While most distributors learned long ago to avoid managing for top-line sales revenue as a measure of results, many of today’s distribution businesses still believe that managing by gross margin is effective. In particular, sales compensation is typically rewarded based on gross margin for a particular deal.
Research from the previously published annual 2015 State of E-Commerce Study indicates that more than 41 percent of distributors are generating less than 5 percent of revenue through e-commerce.
E-commerce revenue as a portion of total revenue has grown significantly in the past year through the growth of existing e-commerce sites, as well as new implementations, according to a joint MDM online survey with Distribution Strategy Group conducted at the end of 2012.
When we ask successful distribution company executives about the sweet spots in their market, they readily provide a confident answer. The problem with the answer is that it is usually incorrect or at best partially correct.
Up-selling and cross-selling are the two primary means of growing an account. Among these, cross-selling is paramount. Here’s why: many distributors have regular customers who buy the same set of 10 to 20 SKUs over and over, yet, they have thousands of other products that could be sold to those same customers.
One of the biggest challenges for any sales and marketing organization is when to reach out to a customer with an offer or promotion. The objective is to reach out according to a natural buying cycle. If it is done too frequently, it loses its impact or even turns the customer off.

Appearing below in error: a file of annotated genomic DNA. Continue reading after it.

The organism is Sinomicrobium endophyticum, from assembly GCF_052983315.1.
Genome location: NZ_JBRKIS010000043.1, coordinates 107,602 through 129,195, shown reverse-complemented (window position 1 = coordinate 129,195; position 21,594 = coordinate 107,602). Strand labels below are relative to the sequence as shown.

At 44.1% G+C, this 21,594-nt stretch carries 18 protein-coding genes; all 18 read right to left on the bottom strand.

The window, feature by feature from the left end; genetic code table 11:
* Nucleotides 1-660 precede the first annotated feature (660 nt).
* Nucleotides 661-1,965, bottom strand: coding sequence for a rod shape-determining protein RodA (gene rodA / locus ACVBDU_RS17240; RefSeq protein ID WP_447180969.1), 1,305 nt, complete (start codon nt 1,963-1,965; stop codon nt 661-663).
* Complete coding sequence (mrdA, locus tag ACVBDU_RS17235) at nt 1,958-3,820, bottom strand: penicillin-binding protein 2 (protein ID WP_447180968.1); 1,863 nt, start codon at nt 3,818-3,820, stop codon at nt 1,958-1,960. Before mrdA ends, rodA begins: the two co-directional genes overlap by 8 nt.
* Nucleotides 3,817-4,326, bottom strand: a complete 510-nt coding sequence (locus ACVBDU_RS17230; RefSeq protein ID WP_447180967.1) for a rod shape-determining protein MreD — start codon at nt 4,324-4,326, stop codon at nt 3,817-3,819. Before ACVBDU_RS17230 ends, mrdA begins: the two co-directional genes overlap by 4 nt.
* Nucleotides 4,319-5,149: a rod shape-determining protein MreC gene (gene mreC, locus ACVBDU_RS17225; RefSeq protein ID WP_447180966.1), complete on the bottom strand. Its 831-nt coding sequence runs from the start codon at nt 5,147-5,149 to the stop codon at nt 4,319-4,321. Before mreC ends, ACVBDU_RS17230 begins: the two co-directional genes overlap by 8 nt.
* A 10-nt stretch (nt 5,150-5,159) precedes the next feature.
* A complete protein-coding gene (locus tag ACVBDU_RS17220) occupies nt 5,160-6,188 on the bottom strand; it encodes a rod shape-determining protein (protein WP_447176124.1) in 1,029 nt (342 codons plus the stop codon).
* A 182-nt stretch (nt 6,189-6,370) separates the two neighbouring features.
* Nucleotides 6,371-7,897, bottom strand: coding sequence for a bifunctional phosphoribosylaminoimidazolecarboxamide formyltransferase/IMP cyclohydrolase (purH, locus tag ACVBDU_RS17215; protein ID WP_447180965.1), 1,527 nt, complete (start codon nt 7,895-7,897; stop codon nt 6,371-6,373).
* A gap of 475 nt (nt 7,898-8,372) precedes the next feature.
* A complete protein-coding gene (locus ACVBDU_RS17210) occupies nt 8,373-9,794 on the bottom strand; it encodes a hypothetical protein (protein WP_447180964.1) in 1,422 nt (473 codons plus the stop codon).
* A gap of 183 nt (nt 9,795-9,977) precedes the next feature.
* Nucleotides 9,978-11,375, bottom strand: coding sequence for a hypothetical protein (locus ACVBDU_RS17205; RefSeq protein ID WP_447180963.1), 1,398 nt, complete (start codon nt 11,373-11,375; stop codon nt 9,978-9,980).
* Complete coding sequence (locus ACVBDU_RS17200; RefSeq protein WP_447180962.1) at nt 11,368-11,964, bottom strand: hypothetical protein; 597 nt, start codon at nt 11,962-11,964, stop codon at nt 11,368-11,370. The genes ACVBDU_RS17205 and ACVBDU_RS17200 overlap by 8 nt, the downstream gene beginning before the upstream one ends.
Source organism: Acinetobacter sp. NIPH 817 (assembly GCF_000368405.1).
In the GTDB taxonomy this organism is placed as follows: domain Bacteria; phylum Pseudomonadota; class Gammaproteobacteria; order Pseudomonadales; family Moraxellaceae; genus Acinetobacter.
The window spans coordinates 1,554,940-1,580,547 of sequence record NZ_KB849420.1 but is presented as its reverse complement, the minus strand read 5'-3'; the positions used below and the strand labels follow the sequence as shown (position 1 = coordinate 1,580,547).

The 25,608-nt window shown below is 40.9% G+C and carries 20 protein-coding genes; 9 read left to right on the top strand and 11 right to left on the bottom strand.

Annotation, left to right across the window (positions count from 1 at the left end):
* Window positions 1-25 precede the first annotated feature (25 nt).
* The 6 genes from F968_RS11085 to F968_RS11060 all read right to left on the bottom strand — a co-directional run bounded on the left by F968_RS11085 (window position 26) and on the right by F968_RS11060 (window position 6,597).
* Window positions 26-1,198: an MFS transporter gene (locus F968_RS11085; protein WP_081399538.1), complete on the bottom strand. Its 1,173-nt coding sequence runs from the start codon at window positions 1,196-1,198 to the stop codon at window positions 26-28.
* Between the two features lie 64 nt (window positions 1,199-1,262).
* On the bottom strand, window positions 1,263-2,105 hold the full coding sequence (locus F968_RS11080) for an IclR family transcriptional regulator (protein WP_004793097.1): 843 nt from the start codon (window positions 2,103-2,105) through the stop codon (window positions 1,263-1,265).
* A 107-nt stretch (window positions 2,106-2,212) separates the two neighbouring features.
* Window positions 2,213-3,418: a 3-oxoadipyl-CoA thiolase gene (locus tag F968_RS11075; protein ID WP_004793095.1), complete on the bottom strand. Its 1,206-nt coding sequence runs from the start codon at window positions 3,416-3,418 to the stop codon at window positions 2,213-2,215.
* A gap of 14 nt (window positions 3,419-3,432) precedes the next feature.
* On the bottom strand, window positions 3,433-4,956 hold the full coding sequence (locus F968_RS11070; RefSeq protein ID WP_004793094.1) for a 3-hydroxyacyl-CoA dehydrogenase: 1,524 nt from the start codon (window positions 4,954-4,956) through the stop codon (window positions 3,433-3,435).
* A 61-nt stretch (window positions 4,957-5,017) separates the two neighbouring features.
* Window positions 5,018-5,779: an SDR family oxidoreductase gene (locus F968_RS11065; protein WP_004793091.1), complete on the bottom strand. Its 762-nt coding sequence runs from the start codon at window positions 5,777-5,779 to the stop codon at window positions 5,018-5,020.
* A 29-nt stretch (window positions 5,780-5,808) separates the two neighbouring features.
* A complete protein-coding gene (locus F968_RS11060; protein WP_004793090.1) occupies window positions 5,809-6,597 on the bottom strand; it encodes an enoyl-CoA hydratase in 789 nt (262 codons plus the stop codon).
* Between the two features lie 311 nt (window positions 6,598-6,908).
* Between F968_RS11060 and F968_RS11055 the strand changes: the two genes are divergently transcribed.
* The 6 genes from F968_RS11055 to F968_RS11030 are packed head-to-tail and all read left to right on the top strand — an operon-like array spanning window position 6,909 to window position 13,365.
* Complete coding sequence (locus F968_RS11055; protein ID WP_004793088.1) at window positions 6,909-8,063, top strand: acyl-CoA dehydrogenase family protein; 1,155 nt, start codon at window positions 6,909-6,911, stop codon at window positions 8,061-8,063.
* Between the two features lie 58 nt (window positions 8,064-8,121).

The research performed included interviews with nearly 10 distributor senior executives and an online survey taken by 170 participants across a variety of distribution sectors. There was heavier participation from industrial, electrical/electronics, building, safety, hardware, and chemicals and plastics.
There is a very wide variety of marketing practices within the distribution sector. In general, the MDM Market Leaders more broadly embrace marketing as evidenced by resources they apply. Not surprisingly, they obtain better marketing results than other distributors.
Historically, distributors were limited to in-store marketing vehicles such as print flyers, catalogs, some telemarketing and tradeshows. Marketing vehicles that have become prevalent in the past five years include email, search engine marketing, increased telemarketing and social media.
It may be that many distributors are just guessing when it comes to positioning and messaging. Their beliefs about what attributes are important to emphasize in messaging and positioning is based on scant market research.